Generally, activities are covered as long as they are:
(a) open to the general public without restriction
(b) organised by a licensed operator and
(c) for leisure and non-competitive purposes
See the full list of covered activities and their limitations as listed on the AXA Smart Traveller’s FAQ page.
|Outdoor activity||Covered by AXA Smart Traveller plans?|
|Hot air balloon||Yes|
|Scuba diving||Yes (up to 30m)|
|Skiing and other ice/snow sports||Yes (within approved areas of ski resorts)|
|Hiking or trekking||Yes (up to 3,500m)|
|Mountaineering or outdoor rock climbing||Yes (doesn’t require the use of specific climbing equipment and ropes)|
|Marathons and other competitions||Yes (excluding biathlons, triathlons and ultra marathons)|
|Jet skiing||Not stated|
|White water rafting||Yes (up to grade 3)|
|Paragliding, hang gliding or parachuting||Not stated|
|Bungee jumping||Not stated|
AXA travel insurance claim procedure
Emergency hotline: Call AXA emergency assistance hotline at +65 6322 2566
Online claims: Submit your claim with supporting documents through AXA’s online form.
Hard copy claims: Print out the travel claims form and mail with your documents to AXA Insurance Pte Ltd, 8 Shenton Way #24-01 AXA Tower, Singapore 068811. Or pass the bundle to your insurance agent.
Things to note: Claims must be made within 30 days of your return to Singapore.
A claims specialist will review your claim and get back to you. You can also use the MyAXA app to track the progress on your claim.
Conclusion: should you buy AXA travel insurance?
The AXA Smart Traveller plans are quite comprehensive, so I would definitely consider it a premium plan. For the average traveller, the coverage limits and payouts for the usual stuff (trip cancellation, baggage damage/loss, medical expenses) are considered above market rate.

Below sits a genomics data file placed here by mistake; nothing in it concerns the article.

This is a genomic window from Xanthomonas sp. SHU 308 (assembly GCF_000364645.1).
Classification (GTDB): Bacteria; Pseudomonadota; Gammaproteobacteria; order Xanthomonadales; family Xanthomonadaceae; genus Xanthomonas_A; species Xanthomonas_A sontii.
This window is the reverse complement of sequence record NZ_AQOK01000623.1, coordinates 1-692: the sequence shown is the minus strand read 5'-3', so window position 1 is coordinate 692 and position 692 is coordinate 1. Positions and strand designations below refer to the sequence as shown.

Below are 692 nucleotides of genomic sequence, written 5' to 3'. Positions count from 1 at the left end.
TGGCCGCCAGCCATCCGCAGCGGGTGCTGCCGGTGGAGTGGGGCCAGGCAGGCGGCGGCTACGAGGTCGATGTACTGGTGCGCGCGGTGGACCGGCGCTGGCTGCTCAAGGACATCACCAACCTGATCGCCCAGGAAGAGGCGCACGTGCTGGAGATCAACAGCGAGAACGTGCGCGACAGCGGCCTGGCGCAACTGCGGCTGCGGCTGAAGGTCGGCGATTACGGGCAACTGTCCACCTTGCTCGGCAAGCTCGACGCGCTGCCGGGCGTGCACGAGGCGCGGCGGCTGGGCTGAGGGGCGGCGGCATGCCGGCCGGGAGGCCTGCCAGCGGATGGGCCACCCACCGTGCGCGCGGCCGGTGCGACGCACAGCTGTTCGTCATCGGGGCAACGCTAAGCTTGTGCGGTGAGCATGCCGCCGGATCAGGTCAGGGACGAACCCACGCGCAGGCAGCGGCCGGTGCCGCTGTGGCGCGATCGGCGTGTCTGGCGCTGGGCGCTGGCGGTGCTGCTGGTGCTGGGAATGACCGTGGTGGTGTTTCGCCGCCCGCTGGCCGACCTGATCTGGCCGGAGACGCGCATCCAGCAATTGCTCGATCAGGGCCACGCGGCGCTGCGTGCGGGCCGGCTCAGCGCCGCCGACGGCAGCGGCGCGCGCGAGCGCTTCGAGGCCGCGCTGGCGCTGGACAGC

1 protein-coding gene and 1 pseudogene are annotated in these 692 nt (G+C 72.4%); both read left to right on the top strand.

It also helps that AXA is relatively transparent about coverage: Unlike some insurance companies that hide behind fine print, AXA is relatively transparent about what you can and can’t claim. For example, their FAQ states that you can claim for damage to your personal belongings if you drop them, illnesses arising from pregnancy, and delays or cancellation if your travel buddy falls sick.
It’s especially suitable for adventurous tourists. It won’t cover you if you’re doing crazy extreme sports, but in general, as long as your activity is for recreation only and is conducted by a licensed professional, you should be covered.
AXA also has an in-house emergency response team, so should anything terrible happen, help will come swiftly and in a coordinated manner – something that might just save your life if it really comes to that.
The only con is that at its regular price, it’s very expensive. I’d say it’s only worth a look if they’re having a good promotion – like now. If not, the $57 is quite a pinch, especially if you’re used to paying $20 premiums.
AXA also has a fairly tedious claim process. These days, new companies like FWD are making it super easy to file claims online and through WhatsApp. In contrast, AXA’s claim process seems terribly outdated.